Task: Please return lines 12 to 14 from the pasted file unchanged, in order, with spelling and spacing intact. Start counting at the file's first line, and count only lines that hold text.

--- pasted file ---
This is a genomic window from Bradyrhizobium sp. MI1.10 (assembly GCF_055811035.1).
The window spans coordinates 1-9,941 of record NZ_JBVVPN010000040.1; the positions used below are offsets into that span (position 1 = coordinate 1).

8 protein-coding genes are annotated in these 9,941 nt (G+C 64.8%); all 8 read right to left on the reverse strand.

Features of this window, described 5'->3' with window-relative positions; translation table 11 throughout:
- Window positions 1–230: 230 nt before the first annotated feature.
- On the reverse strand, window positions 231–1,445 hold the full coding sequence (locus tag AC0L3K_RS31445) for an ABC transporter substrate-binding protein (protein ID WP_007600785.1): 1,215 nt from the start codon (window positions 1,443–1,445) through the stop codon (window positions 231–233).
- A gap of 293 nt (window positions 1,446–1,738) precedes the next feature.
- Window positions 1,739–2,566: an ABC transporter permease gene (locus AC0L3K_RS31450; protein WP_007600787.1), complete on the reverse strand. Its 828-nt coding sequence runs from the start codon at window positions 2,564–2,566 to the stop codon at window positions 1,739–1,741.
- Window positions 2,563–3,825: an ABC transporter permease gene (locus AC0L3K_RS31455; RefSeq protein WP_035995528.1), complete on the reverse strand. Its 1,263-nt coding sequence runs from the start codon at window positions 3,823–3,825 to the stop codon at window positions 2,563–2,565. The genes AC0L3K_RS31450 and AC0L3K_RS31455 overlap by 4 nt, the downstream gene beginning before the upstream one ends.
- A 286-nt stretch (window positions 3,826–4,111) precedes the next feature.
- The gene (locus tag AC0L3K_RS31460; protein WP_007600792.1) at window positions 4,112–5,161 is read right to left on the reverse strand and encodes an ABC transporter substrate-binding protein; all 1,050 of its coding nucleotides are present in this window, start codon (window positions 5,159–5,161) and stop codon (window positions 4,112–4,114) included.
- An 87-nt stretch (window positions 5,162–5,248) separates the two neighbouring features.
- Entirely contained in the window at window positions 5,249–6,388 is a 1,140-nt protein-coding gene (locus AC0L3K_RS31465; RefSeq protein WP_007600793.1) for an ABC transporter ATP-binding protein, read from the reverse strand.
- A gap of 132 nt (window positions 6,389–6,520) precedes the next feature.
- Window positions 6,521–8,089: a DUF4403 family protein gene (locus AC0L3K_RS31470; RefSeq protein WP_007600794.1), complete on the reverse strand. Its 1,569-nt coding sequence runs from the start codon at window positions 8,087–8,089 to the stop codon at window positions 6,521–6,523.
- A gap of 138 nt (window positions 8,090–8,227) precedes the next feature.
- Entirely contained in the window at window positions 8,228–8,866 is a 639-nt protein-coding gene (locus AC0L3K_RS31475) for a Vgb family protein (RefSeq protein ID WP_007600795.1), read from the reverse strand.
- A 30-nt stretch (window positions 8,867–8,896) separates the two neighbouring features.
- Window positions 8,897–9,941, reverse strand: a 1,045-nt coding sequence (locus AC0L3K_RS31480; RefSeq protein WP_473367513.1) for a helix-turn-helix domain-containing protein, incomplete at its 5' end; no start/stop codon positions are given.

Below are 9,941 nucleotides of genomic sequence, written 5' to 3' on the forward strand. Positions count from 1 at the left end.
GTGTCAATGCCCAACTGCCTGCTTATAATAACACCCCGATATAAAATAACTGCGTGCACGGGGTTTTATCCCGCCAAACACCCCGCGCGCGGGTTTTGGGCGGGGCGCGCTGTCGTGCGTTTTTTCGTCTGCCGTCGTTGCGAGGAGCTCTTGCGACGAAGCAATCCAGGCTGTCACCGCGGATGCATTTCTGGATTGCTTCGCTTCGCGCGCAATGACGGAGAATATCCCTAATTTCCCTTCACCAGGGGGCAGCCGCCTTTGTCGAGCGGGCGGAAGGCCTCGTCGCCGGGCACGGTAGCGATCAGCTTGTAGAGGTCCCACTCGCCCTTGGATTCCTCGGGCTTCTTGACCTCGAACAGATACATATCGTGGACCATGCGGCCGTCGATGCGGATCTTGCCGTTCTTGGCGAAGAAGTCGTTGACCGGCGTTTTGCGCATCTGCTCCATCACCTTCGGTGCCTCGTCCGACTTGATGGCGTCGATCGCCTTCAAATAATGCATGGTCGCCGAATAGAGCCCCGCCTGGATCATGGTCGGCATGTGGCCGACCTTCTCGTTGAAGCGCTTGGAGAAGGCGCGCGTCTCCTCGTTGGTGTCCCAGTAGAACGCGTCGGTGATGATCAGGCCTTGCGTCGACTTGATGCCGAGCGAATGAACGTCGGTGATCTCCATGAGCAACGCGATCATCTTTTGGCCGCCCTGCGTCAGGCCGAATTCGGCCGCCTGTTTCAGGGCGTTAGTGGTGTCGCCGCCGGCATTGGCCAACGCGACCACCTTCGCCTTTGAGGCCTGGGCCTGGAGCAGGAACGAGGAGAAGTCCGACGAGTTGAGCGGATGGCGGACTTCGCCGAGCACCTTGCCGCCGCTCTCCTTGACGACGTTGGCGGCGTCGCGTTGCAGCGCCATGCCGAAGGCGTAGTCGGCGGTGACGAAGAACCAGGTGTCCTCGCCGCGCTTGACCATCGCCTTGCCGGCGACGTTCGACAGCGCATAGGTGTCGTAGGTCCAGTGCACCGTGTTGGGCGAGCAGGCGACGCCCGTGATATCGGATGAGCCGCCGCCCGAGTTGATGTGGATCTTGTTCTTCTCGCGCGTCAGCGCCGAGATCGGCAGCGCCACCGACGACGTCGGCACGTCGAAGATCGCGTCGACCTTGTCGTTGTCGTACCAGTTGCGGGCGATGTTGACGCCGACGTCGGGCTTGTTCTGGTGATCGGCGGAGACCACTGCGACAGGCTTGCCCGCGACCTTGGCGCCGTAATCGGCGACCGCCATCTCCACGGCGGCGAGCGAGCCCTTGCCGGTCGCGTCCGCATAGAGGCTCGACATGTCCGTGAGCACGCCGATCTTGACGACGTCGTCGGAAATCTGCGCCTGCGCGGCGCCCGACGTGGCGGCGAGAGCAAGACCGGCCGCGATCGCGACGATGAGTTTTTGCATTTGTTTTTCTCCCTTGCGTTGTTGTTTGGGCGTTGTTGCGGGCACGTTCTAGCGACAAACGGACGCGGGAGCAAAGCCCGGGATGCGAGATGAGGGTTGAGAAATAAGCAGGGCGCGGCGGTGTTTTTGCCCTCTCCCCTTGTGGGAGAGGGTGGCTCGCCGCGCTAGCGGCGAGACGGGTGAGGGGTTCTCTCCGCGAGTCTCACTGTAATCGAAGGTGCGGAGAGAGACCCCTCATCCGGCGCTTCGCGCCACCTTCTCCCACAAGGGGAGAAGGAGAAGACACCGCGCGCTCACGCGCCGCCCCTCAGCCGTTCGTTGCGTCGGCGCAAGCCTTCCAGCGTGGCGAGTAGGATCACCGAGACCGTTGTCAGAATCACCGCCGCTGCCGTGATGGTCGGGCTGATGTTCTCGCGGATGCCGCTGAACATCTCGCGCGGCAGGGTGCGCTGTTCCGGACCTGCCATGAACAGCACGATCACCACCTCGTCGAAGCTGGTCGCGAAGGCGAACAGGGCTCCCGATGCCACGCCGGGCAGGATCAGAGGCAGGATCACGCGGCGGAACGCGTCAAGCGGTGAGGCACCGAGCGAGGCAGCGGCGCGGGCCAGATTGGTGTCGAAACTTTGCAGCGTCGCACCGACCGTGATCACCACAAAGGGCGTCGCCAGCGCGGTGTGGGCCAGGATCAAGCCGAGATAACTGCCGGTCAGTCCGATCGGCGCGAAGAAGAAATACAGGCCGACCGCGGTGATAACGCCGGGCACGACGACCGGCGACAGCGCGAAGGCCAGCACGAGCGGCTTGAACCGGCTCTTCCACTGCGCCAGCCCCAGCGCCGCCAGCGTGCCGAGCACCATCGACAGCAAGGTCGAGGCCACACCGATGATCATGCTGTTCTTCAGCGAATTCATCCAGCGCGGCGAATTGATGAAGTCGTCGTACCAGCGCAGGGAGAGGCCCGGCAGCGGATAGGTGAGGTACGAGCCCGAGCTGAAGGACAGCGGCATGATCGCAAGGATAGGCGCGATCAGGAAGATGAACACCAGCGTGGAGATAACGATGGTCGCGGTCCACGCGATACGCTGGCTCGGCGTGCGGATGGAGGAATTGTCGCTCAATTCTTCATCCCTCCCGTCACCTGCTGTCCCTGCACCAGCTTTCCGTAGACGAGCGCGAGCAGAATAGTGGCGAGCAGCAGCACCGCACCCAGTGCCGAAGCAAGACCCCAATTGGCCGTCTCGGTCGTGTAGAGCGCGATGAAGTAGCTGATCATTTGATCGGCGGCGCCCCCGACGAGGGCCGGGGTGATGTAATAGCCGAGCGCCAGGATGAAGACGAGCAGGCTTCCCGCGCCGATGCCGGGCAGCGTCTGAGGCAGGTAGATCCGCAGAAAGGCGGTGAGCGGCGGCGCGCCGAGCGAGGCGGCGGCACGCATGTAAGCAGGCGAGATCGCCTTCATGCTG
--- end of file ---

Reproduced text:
- An 87-nt stretch (window positions 5,162–5,248) separates the two neighbouring features.
- Entirely contained in the window at window positions 5,249–6,388 is a 1,140-nt protein-coding gene (locus AC0L3K_RS31465; RefSeq protein WP_007600793.1) for an ABC transporter ATP-binding protein, read from the reverse strand.
- A gap of 132 nt (window positions 6,389–6,520) precedes the next feature.